LailaK: thanks. That's a new one for me, too

Gail: 11. COINCIDENCE: In real life, there are frequent coincidences. But not in fiction. Readers feel uncomfortable with coincidences as they see the hand of the author.

_Don: That's it Gail.

Gail: 12. THOUGHTS: Reveal your protagonist's thoughts that help him arrive at solutions. *He wondered if she discovered the gun in his drawer.*

Gail: So did I.

Gail: 13. DIALOGUE: Dense paragraphs drive readers away. Dialogue distracts the eye. Make each spoken line short with a meter like ping pong.

Gail: Attribution: He said, asked, or answered. All three are invisible with said being the most invisible.

A-Suen: white space for the eye, too!

Gail: He remarked, uttered, affirmed, replied, etc. makes the reader conscious of the author.

Gail: Much of the time, you don't even need said. The speaker is obvious.

Katej: right, Gail.

Gail: 14. USE THE SENSES: Taste--Bring out the aroma, temperature, and festive colors of food.

Gail: Smell--Good and bad. Sprinkle in odors, aromas, and scents. The seaside, the church, the classroom...This puts your reader in the scene.

A-Suen: I love to tell kids this when I teach writing - smell it, taste it!

Gail: Temperature-- An August day of oppressive heat or a bone-cold night in February.

A-Suen: It makes them think!

Gail: Sound--The bells of the cathedral, the foghorns in the bay, the horn blasts of cars, and the din of voices in a restaurant.

Gail: Touch--Make your readers imagine their fingers digging in the soil, holding a chicken leg, or squeezing a baby's cheek.

A-Suen: it sets atmosphere, too

Gail: You got that right!

Gail: Sight--What does your main character see? The four-poster bed in the bedroom, the boss's tie, the flickering fluorescent light, or the overflowing garbage can.

Gail: 15. LAST MINUTE CHECKLIST: Did you double space? Indent each paragraph? Keep the original?

A-Suen: Marion Dane Bauer said you should be inside the head of your main character when you write the story

Gail: Type your name, address, and phone number on the upper left and page count on the upper right of the first page?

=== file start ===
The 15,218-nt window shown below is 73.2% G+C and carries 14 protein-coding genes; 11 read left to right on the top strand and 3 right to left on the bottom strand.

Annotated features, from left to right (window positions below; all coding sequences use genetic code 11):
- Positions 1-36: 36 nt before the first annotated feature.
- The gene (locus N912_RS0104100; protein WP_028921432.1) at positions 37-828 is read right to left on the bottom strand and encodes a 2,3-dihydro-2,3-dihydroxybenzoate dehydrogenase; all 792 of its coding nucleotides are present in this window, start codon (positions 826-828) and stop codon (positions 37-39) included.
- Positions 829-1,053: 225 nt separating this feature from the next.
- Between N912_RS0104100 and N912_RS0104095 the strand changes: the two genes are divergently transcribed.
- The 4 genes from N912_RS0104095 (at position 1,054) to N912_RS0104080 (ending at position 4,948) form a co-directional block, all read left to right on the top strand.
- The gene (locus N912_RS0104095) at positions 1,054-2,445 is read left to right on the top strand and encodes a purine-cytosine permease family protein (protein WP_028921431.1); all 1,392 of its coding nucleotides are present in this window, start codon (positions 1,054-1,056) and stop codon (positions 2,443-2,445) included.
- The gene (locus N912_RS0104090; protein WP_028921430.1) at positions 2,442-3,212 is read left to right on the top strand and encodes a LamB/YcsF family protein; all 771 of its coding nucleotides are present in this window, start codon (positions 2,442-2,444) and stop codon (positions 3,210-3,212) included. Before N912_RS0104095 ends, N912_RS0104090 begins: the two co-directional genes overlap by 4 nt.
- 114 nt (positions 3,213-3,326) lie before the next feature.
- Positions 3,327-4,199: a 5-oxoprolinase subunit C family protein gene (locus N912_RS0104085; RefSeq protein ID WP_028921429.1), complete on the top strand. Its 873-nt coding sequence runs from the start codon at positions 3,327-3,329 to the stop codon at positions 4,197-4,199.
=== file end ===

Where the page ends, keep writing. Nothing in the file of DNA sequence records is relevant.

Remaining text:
A-Suen: it helps you stay true to the story problem

Gail: Type the title and author's name about half way down? Did you type your abbreviated title and author's name to the left of the page number on each page?

Gail: Did you get rid of that dot matrix printer in favor of an easier to read ink jet or laser printer?

Gail: And did you include an SASE?

NOTE: THIS SASE refers to a Self-Addressed, Stamped Envelope, and not the person, _MS_SASE

Gail: Now you can send your story out!!!

Gail: The end!

MScott: Good work,

_Don: very nice Gail

MScott: Gail

Suzy-Q sends confetti into the air...

Gail: If you do all these things, you can avoid most rejection!

Suzy-Q shoots the room with silly string.

Marianne: Great learning experience, Gail!

_Enchanted: Well done and researched!

A-Suen: good job, gail

LailaK: Good job, Gail. do you think something is missing? I mean i do all that and still get rejections. personal ones, true., but still rejections.

Gail: Remember, these points come from an article in Writer Magazine.

Suzy-Q: Great job, Gail.

A-Suen: personal rejections means you're getting closer, Laila

Verla: yes..Laila, if you are getting PERSONAL rejections, then that means your writing IS good enough to publish...or very nearly so...and you just need to find the RIGHT publisher at the RIGHT time.

Gail: No, it means you are publishable. Now you need to find the right fit, Laila.

Suzy-Q hands Gail one of her world famous gourmet caramel apples.

Gail: Hey, some editors have bad hair days. What can we do about that?

_Don: Thanks Gail

Gail: Of course, Kate never has a bad hair day!

Katej: huh?

LailaK: Thanks, Gail. This workshop was great.

dorii: Thanks, Gail. Wonderful job, as always

Katej: what?

Gail: Thanks you all for coming!

Suzy-Q: Wouldn't have missed it for the world, Gail

_Don: actually If you practice doing all those things Gail talked about you are on your way to becoming a writer.

Katej: so true ...

_Don: Practice makes you a good one.

Gail: Kate is an editor. But she is a good one, so she never has a bad hair day. Follow, Kate?

Katej: thanks, Gail.

_Don: and put together with a dimimite subject. makes you a great one.

Verla: GREAT workshop, Gail! THANK YOU!

Gail: We can't see you, Kate, so your hair doesn't matter.

Katej: lol.

Verla: Boy, you packed a lot of info in that one hour....

_Don: You can never get into publisher's minds becouse the wallets are involved.

_MS_SASE: Thanks for all your work and preparation, Gail